Патент USA US2119507код для вставки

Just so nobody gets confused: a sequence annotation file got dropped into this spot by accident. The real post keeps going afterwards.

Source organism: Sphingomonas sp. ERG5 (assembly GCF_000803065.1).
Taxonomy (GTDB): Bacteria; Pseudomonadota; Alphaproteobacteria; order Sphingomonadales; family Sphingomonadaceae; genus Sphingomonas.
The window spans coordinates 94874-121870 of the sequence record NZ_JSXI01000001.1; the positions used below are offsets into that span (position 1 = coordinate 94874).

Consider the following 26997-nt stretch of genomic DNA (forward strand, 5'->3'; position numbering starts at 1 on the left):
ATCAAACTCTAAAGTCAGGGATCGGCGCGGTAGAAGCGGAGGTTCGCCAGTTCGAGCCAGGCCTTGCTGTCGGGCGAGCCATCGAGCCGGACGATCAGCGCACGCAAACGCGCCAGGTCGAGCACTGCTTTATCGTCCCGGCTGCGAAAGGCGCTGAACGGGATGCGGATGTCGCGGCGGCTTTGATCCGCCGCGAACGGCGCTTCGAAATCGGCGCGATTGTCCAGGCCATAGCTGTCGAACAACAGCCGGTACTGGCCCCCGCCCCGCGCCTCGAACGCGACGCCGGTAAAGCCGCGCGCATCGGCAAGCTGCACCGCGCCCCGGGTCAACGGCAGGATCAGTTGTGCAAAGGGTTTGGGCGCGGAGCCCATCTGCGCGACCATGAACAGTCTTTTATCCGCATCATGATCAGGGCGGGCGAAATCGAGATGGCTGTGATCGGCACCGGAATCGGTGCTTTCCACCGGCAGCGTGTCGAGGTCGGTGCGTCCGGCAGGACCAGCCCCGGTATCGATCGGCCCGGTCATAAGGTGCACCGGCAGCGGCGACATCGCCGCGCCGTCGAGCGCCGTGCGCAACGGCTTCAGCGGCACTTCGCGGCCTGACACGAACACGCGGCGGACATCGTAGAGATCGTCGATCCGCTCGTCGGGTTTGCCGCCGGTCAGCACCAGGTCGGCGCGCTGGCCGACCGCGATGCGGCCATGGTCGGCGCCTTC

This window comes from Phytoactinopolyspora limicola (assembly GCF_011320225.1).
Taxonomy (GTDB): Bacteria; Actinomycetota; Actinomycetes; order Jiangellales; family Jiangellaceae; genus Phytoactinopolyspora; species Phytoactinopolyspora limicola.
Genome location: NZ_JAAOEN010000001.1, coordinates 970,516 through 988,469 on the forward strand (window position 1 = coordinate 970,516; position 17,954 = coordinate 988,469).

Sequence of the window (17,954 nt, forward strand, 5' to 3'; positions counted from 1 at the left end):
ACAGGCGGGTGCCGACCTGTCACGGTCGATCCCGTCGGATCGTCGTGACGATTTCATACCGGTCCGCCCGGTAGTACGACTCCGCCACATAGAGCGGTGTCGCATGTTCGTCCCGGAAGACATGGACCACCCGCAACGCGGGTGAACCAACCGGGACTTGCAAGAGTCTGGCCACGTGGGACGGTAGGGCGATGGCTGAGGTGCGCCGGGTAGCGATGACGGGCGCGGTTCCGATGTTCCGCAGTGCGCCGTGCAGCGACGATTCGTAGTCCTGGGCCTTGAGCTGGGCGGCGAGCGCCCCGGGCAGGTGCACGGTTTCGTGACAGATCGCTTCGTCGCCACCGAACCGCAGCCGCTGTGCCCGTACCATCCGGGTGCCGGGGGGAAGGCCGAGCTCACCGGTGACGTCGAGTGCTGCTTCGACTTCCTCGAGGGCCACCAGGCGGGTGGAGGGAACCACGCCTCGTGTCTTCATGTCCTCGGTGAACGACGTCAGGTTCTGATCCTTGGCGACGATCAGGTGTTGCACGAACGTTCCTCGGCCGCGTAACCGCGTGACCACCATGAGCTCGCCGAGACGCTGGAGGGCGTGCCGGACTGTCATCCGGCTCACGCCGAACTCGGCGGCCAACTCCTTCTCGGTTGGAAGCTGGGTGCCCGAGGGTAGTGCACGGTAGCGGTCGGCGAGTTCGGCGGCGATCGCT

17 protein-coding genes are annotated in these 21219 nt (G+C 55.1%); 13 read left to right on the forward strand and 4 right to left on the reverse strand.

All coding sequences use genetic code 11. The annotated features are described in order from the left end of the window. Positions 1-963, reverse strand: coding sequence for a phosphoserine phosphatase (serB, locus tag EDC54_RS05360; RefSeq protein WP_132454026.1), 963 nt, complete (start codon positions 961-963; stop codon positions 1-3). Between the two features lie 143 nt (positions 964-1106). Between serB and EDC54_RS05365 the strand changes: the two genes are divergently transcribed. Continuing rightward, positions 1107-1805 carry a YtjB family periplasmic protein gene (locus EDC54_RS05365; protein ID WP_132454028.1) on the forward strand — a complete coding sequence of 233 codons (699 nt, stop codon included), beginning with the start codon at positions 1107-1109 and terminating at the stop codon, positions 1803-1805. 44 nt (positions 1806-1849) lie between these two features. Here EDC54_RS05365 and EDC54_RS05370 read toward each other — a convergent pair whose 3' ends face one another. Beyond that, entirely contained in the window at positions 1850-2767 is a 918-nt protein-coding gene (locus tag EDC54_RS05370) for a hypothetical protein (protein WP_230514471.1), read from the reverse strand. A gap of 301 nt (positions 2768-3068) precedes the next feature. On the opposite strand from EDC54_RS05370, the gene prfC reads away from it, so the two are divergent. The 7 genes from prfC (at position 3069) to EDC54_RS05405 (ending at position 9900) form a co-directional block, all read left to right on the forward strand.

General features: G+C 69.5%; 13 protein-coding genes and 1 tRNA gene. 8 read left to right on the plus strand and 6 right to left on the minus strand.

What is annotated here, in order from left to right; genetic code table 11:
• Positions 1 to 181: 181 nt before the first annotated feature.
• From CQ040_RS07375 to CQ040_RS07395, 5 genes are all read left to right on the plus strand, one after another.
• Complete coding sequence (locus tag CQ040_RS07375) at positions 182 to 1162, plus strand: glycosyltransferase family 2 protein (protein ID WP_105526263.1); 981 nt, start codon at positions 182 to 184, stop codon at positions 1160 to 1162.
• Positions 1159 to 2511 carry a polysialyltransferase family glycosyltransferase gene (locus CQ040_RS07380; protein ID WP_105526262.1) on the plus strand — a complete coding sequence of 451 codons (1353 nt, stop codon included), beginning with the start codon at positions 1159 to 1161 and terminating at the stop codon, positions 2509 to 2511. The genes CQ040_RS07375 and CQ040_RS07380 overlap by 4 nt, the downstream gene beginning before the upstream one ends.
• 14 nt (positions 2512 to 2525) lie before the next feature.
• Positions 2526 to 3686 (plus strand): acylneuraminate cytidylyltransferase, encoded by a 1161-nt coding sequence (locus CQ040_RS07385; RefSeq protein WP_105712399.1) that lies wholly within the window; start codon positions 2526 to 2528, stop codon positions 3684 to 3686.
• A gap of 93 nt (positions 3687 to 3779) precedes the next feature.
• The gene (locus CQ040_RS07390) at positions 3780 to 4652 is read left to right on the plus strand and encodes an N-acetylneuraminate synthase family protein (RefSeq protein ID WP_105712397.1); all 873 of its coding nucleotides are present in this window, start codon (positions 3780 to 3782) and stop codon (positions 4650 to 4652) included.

Patented May 31,1938 2,119,507 ' ‘UNITED STATES PATENT OFFICE 2,119,507 - RESIN COMPOSITION Percy Morgan Clark, Parlin, N. J., asslgnor to E. I. du Pont de Nemours & Company, Wil mington, ,Del., a corporation of Delaware No Drawing. Application May 16, 1935, Serial No. 21,907 , 10 Claims. This invention relates to the manufacture of resinous materials and more particularly to an improved arti?cial resin composition containing 5 resinous material derived from rubber. Various resinous rubber derivatives are known which are more or less useful as thermoplastic materials, ingredients of varnishes and lacquers and like uses common to materials known as “res ins”. Such “rubber resins” include halogenated 10 or partially halogenated rubbers, rubber hydro halides and other rubber derivatives, for exam ple, those described inv U. S. Patents 1,377,152, 1,797,188, 1,846,247 and 1,853,334. A speci?c ex ample of such resinous rubber derivatives is the 15 product sold by the Goodyear Tire and Rubber Company of Akron, Ohio, under the trade name “Pliolite”, which material may be dissolved in various solvents, e. g. tolu'ol, to prepare varnishes, ?lms or for other useful purposes. An object of the present invention is to pro vide improved‘ compositions which contain res inous materials derived from rubber. Other ob jects will be apparent from the following de scription of my invention. I have discovered that the properties of res 25 inous rubber compositions may be improved by intimately mixing therein a resinous material obtained by polymerizing certain partially hy drogenated polycyclic aromatic hydrocarbons. 30 The materials that I have found suitable for this purpose are those described and claimed in the copending application S. N. 736,960 by N. D. (Cl. 106-23) of preparing such polymerized material in ac cordance with the Scott and Walker method. Example 1 One mole of naphthalene was reacted under an Ol atmosphere of nitrogen with one gram atom of sodium in diethyl glycol ether at room tempera ture. After the reaction was complete, su?icient water was added to decolorize the solution and the resulting mixture was ?ltered to remove pre 10 cipitated sodium hydroxide. The ?ltrate was then reacted under an atmosphere of nitrogen with a further gram atom of sodium and the re sulting mixture was hydrolyzed and ?ltered and then reacted with a further quantity of sodium 15 and hydrolyzed and ?ltered as above. The ?nal product was distilled under a pressure of 1 to 3 millimeters until substantially all volatile mate rials were distilled over. The residue which was equivalent to 85% of the naphthalene originally 20 taken, was a substantially colorless, transparent, slightly ?uorescent solid, melting at about 100° C. and having a molecular weight of about 400. The product of Example 1 is termed herein "dihydronaphthalene polymer”. Similar hydro carbon polymers may be made by this method from other polycyclic aromatic hydrocarbons such as acenaphthene and/or the naphthalene homologues, e. g., methyl naphthalene and the like. Among the various solvent ethers suitable for reacting the hydrocarbons with sodium by this method are: dimethyl ether, methyl ethyl ether, various poly ethers such as the dialkyl Scott and J. F. Walker. These materials may be prepared in accordance with one method as de " glycol ethers and fully alkylated glycerols and cyclic ethers, e. g., dioxane. 35 scribed in the Scott and Walker application by 35 The above described polymers also may be reacting an alkali metal with a polycyclic aro made by ?rst preparing the dihydro derivative of matic hydrocarbon in a suitable solvent ether, whereby an alkali metal addition product of the hydrocarbon is formed in the solution. The solu 4 O tion then is reacted with water or acid, whereby the addition product is converted to the corre a polycyclic aromatic hydrocarbon by any suit able known method and then subjecting it to the polymerizing action of a solution of the sodium sponding dihydro derivative of the hydrocarbon. polycyclic aromatic hydrocarbon, in accordance For example, the sodium addition products of naphthalene prepared by this method may be with the aforesaid Scott and Walker method. In order to practice my invention I incorporate converted to dihydronaphthalene. By subjecting any. of the aforementioned polymers of par" tially hydrogenated hydrocarbons with a rubber resin by any suitable means. By the terms “rub ber resin”, “resinous rubber derivative” as used herein, I mean the ‘various resin-like substances prepared from rubber or rubber latex by chemi cal operations,‘ as exempli?ed by the products described in U. S. Patents 1,377,152; 1,797,188; 4 the dihydro compound to the action of a further quantity of the alkali metal addition product, the dihydro compound is polymerized, forming 50 a relatively low melting, somewhat brittle, resin ous material which may be recovered by distilling volatiles therefrom. With proper precautions the material may be made in a substantially colorless form, having a slight ?uorescence. The following 55 example illustrates more speci?cally one method addition compound of‘ the same or a di?erent 1,846,247 and 1,853,334, including the above men tioned material known as “Pliolite”, and the “Plioform” resins described by 'I'hies and Clifford 2,119,507 ‘ in Industrial and Engineering Chemistry, vol. 28, pages 123-129 (February, _1934), which are ob dihydronaphthalene solutions with the solutions tained by reacting rubber or a, rubber solution with a halide salt or halogenated acid of a metal lic element having a plurality of secondary va lences, such as tin'tetrachloride, chlorostannic then were prepared from the mixed solutions by spreading the solutions on smooth steel sheets and allowing the solvents to evaporate. rams also were made from solutions containing only acid, boron tri?uorirde, ?uoboric acid, titanium tetrachloride, ferric 7 chloride, antimony‘ penta-' chloride‘, antimony trichloride and the‘like. of the rubber derivatives, as shown below. Films the rubber derivatives. . The various solutions ‘ thusused to prepa’re‘illms are, tabulated below: For " " 10 the purpose of the present invention andin the above definition, boron is considered as a metallic element. The “Plioform" resin made by the .re action with the above named tin compounds are especially well adapted for my invention. Pref erably I dissolve ‘the rubber resin and the hydro carbon polymer together in ,a common solvent and then evaporate the solvent to recover solid resinous material which comprises an intimate mixture of the rubber resin and the hydrocarbon polymer. My invention also comprises solutions containing rubber resin and the aforesaid hy drocarbon polymers, these being useful for the production of ?lm or as coatings for paper, wood, vmetal and other materials and other valuable uses. The aforesaid hydrocarbon polymers are soluble in many of the solvents for rubber, resin ous rubber derivatives and the like, although they ' ‘ “ ‘ ' ' _ . Percent of dih dro na ths- \Percent oi rubber dcivsaivs Perceni: oi solvent . one - Polymer Xylene, 8l.2....;..._.'... Xylene, 63.4.. ' ' 14. 1 Alloprene, 4.7. . 3. 3 Xylene, 83.3 ........... -. l. 7 *Alloprene, 13.3 15.0. 'I‘richlorethylene, 83.6... . 4.1. 'I‘richlorethylene, 87.9... . _ .i. Xylene, 80.8 ........... -. . .2. Xylene, 82.8.- .. 12.9 Xylene, 90.9-. . 0. 9 Rubber Xylene, 90.9.- ..- 1.8 Rubber Trichlorethylene, 85.5... Trichlorothylene, 91.3... 10.9 None Rubber Rubber Xylene, 86.1 ........... .. None Rubber 14. 2 Piofliuct Xylene, 81.1 ........... _. . 4.3. 8.2. 7.3. , 3.6. 13.7. 13.9. U. P. , Trichlorethylene, 83.6--Trichlorethylene, 87.9-.- ' 12.3 None P363111“ of U. s. P. 1340.241, Pigd'ilct of U. B. 1’. 1,846,247, ‘ Xylene, 80.8 ___________ __ None ‘Prloqdéi'ct of U. s. r. 1,846,247, are not soluble in water and generally are in soluble in alcohols. More speci?cally, the here It was found that the ?lms containing the di- , hydronaphthalene polymer had a better lustre and smoother surface, were harder and adhered better to the steel sheet than the films made 30 in described dihydronaphthalene polymer, which may be considered typical of ‘the polymers of partially hydrogenated polycyclic aromatic hy drocarbons, is soluble in: (1) hydrocarbon sol from the rubber derivatives alone. vents, e. g. benzene, toluene, xylene, tetralin, 35 light petroleum fractions and the like (2) various Example 3 chlorinated hydrocarbons, e. g., trichlorethylene ‘A number of films were made by preparing, solutions containing 8 parts of “Pliolite" and 2 parts of dihydronaphthalene ‘polymer and spreading the solutions on glass plates. Tri cresyl phosphate ‘and dibutyl phthalate were I or chloroform, (3) various ethers and poly ethers, e. g., diethyl ether and other dialkyl ethers, di alkyl glycol ethers, fully alkylated glycerois, and 40 others, (4) esters, such as ethyl acetate, and (5) miscellaneous solvents such as carbon disul?de. turpentine or acetone. This polymer also may added to certain of the solutions to serve as plasticizers. be emulsi?ed readily with such materials as glycerol, ethylene glycol, mineral oils and tri ethanolamine; and my invention includes such emulsions which contain material amounts of ' resinous material derived from rubber. Solutions and. other compositions containing rubber resins and the herein described hydrocarbon polymers hydronaphthalene polymer alone. In another experiment, samples of glassine i. 50 made according to my invention may also con tain various plasticizers or softening agents such as tricresyl phosphate or dibutyl phthalate, in addition to dyes, pigments, ?llers or other in paper were coated by treating with (a) “Plio lite” solution and (b) a solutionrof 8 parts of “Plio1ite" and 2 parts of dihydronaphthalene polymer and allowing the solvent to evaporate. The paper thus coated with the “Pliolite”-dihy dronaphthalene polymer mixture was markedly more transparent and the ?lm adhered to the paper better than in the samples of paper coated gredients, as desired. 55 My invention may be further illustrated by the following examples: ' , ' Example 2 Solutions of the dihydronaphthalene polymer 60 described in Example l, were made using xylene with “Pliolite” alone. and trichlorethylene, respectively, as solvents. Xylene and trichlorethylene solutions also were 85 ' . » London, ‘England. B..Rubber hydrochloride, prepared by treating - 70 chloroform solution in the presence of phenyl 7' ' - ‘ Parts C. The product obtained by; treating rubber of U, s. Patent 1,846,247. “Plioform” resin____, ________________ __ 70to 80 Dihydronaphthalene polymer ________ .._ 15 to 20 Para?in wax (60-61” C. melting point) __ 2to 4 > . with stannic chloride, according to the method _ .15 . by weight pale ‘crepe rubber with hydrogen chloride in hydrozine. The following are dissolved in toluene to make up a solution containing 10 to 40% of total solids:— a A.‘ “Alloprene”, a chlorinated rubber produced by 'the Imperial- Chemical Industries, Ltd. of . Example 4 made of the following resinous rubber deriva tives: Films also "were made from dihy dronaphthalene polymer alone. It was found that the ?lms containing both “Pliolite" and di hydronaphthalene polymer were harder and ad hered to the glass better than the ?lms made of “Pliolite” alone. Also, these films had greater toughness than the ?lms prepared from the di , Various combinations were made by mixing the The solution is coated onto a sheet of regener ated cellulose and the coated sheet is‘ dried at 85 to 95° C. By properly adjusting the propor tions of the above named ingredients the coated 3 2,119,507 - sheets are obtained which are transparent, ?ex ible and moistureproof. By means of my invention, various composi tions containing the herein described hydrocar bon polymers and rubber resins, with or without plasticizers, softening agents, waxes, ?llers, pig ments, dyes and the like which are useful for a ‘variety of purposes. By the employment of suitable solvents, liquid compositions may be made which are useful as varnishes, adhesives or coating compositions. Such liquid composi 7 pound selected from the group consisting of halo- I gens, hydrogen halides and amphoteric metal ‘ halides. . 2. A composition of matter comprising dihy dronaphthalene polymer and a resinous rubber derivative obtainable by reacting rubber with a compound selected from the group consisting of halogens, hydrogen halides and amphoteric met al halides. , 3. A composition of matter comprising dihy 10 dronaphthalene polymer and a resinous rubber tions may be coated on paper, fabric or regener product obtainable by reacting rubber with an ated cellulose sheets to produce useful articles. ' amphoteric metal halide. Among the substantially non-fibrous and pref - erably transparent sheet materials to which these , compositions may be applied successfully as coat ings may be mentioned those which may be pre cipitated from aqueous cellulosic dispersions in cluding alkali soluble cellulose ethers as lowly substituted methyl or ethyl cellulose, cellulose hydroxy ethers such as glycol cellulose, cellulose carboxy ethers such as lowly substituted cellulose glycollic acid as well as regenerated cellulose. In addition, other cellulosic materials such as cellulose ethers including ethyl, or benzyl cellu lose, cellulose esters including cellulose acetate or sheets or ?lms of albuminous materials such ' as gelatin, agar-agar or the like are also con templated. By incorporating para?in wax or the like, such coatings vmay be made substantially moistureproof, as well as ?exible and trans 4. A composition of matter comprising a poly mer of dihydrogenated polycyclic aromatic hy 15 drocarbon, a resinous rubber derivative obtain able by reacting rubber with a compound selected from the group consisting of halogens, hydrogen halides and amphoteric metal halides, and an emulsifying agent selected from the group con 20 sisting of mineral oils, glycerol, ethylene glycol and triethanolamine. lected from the group consisting of halogens, hy drogen halides and amphoteric metal halides, and a solvent comprising a liquid selected from the group consisting of hydrocarbons, chlorinated 30 hydrocarbons, ethers, carbon disul?de, turpen parent. Alternatively, I may apply such coatings , tine and acetone. without the aid of solvents, by coating or im pregnating the sheet material with a molten composition containing rubber resin and hydro carbon polymer, with or without plasticizers. My invention is well adapted for placing an adherent, ?exible, transparent, moistureproof coating on sheets of regenerated cellulose; in such adapta tion, I prefer to incorporate a plasticizing mate rial in the coating composition. . Also, my novel compositions may be formed into ?exible ?lms or sheets, which may be trans parent and/or moistureproof by known methods, for example by coating a smooth surface with the solution, evaporating the solvent and strip ping the resulting ?lm from the smooth surface. Likewise, my novel compositions may be used as thermoplastic materials and molded with the aid of heat into a variety of useful forms. While various polymers of dihydronaphthalene and. dihydronaphthalene homologues may be uti~ lized as the resin constituent in practicing the herein described invention, I prefer to employ the resinous polymers having molecular weights of not less than 400, and particularly the resin de scribed in Example 1'. which apparently is a poly mer or mixture of polymers of 1,4-dihydronaph— thalene. I claim: 1. A composition of matter comprising a poly mer of a dihydrogenated aromatic polycyclic aro matic hydrocarbon and a resinous rubber deriv ative obtainable by reacting rubber with a com , 5. A composition of matter comprising a poly; mer of a dihydrogenated polycyclic aromatic hy drocarbon, a resinous rubber derivative obtain able by reacting rubber with ‘a compound se ' 6. A composition of matter comprising dihy dronaphthalene polymer, a resinous rubber prod uct obtainable by reacting rubber with an am 35 photeric metal halide and an emulsifying agent selected from the group consisting of mineral oils, glycerol, ethylene glycol and triethanolamine. 7.4 A composition of matter comprising dihy dronaphthalene polymer, a resinous rubber prod 40 uct obtainable by reacting rubber with a com pound selected from the group consisting of hal ogens, hydrogen halides, and amphoteric metal halides, and a solvent consisting of a liquid se lected from the group consisting of hydrocar 45 bons, chlorinated hydrocarbons, ethers, carbon disul?de, turpentine and acetone. 8. A composition of matter comprising di hydronaphthalene polymer, a resinous rubber product obtainable by reacting rubber with an amphoteric metal halide and a solvent compris~ ing a liquid hydrocarbon. 9. A composition of matter comprising dihy dronaphthalene polymer, a resinous rubber prod uct obtainable by reacting rubber with an ampho 55 teric metal halide and a solvent comprising a liq uid chlorinated hydrocarbon. 10. A composition of matter comprising dihy dronaphthalene polymer, a resinous rubber prod uct obtainable by reacting rubber with an am photeric metal halide and a solvent comprising an ether. PERCY MORGAN CLARK.